PHILIPPINE logistics cost is highest among Asean neighbors, with traffic as one of the barriers to supply chain management, industry players said.
“So our logistic costs, percentage of sales is 25 percent, meaning it takes almost one-third of the cost of the product to get to you, that’s very high,” Insight Supply Chain Solutions CEO Pierre Carlo Curay said during the General Membership Meeting on May 4 via online.
Curay emphasized that the Philippines is actually the highest among Association of Southeast Asian Nations (Asean) members in terms of logistic cost.
Meanwhile, the average logistics cost among the developed countries are ranging from 10-11 percent, which according to Curay, “makes the Philippines more than double in terms of cost.”
Curay cited traffic and transportation problems as some of the culprits behind the high cost.
“Most of the time transport is one of the industries that’s being penalized by different policies that slows down traffic and increase cost. We have a truck ban, single lane, we have the number coding scheme, this is something that adds more burden aside from the traffic,” said Curay.
For his part, former Consultant on Urban Transport for Japan International Cooperation Agency (JICA) Engineer Rene Santiago laid out the things to consider in the post-Covid situation of traffic in Metro Manila.
Santiago said the good news is that “the travel demand is likely to shrink below 18 percent, below the pre-Covid level,” citing as an example a giant business process outsourcing (BPO) firm which opted to stick to the work-from-home arrangement. The BPO giant, which Santiago did not name, has thousands of employees working from home.
Another perspective to look at in terms of traffic situation is the increasing volume of cars on the road because they feel safer riding their private cars, shying away from the crowds to avoid infection. Santiago noted that car sales went up by 19 percent in 2021.
He also thinks there will be a shortage of buses and jeepneys. In fact, the government intentionally reduced 8,000-plus buses to 4,500 by canceling their franchises.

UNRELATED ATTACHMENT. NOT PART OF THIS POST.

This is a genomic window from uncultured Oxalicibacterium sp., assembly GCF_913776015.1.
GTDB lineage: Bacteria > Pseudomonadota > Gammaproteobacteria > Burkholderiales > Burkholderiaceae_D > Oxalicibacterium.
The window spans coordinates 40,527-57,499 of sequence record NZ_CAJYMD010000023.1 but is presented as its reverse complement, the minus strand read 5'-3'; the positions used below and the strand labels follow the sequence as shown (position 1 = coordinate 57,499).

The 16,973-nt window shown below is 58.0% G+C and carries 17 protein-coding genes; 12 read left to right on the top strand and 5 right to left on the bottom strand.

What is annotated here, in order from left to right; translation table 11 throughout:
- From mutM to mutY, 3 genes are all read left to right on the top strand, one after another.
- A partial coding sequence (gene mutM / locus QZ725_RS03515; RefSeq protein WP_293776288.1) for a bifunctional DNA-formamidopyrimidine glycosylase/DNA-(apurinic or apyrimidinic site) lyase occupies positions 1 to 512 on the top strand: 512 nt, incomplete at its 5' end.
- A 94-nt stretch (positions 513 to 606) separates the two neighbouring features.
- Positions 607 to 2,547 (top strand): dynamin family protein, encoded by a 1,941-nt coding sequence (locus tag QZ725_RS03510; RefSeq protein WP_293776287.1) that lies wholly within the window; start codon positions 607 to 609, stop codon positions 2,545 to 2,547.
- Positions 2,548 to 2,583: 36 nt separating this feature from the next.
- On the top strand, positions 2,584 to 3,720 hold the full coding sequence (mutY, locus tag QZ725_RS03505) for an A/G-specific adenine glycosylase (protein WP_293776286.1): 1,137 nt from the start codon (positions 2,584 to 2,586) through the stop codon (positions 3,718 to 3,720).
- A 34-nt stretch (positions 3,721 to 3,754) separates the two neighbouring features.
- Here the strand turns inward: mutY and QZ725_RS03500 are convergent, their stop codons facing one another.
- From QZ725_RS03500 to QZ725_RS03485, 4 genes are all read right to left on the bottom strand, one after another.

“It required all jeepneys, about 60,000 of them, to reapply on new routes that have not yet been defined up to now,” said Santiago.
On top of these transportation problems, Santiago said, “we have made the streets of Metro Manila very dangerous with concrete barriers all over the place, so they promote accidents.” He highlighted that the only “bright spot” are the motorcycles, as they have been the lifeline during the Enhanced Community Quarantine (ECQ).
With these observations, Santiago said that “public transport is a private sector obligation being regulated by government.”
He thinks that the only solution is to decouple mobility from urban and income rise.
“This is what I call the urban dynamics: as the metropolis grows, it attracts more population or more employees, more work force lead to more trips and longer trip businesses,” said Santiago.
For his part, Curay added that the Philippines must eye for a “working railway” to curb the country’s supply chain problems.
“However when we develop the railway, when we push for the railway, it has to be integrated with the supply chain with the ports, with the airports, with the seaports, and you know that cuts across,” said Curay.
On seaports, Curay said: “One of our recommendations again is seaports capacity adjustment, so we’ve been asking if we can spread out the distribution of the containers, not only in Manila; we decongest Manila and then put it to our North and South ports that can handle this container, transport delivery.”
The more integrated the supply chain is, according to Curay, the more efficient it becomes.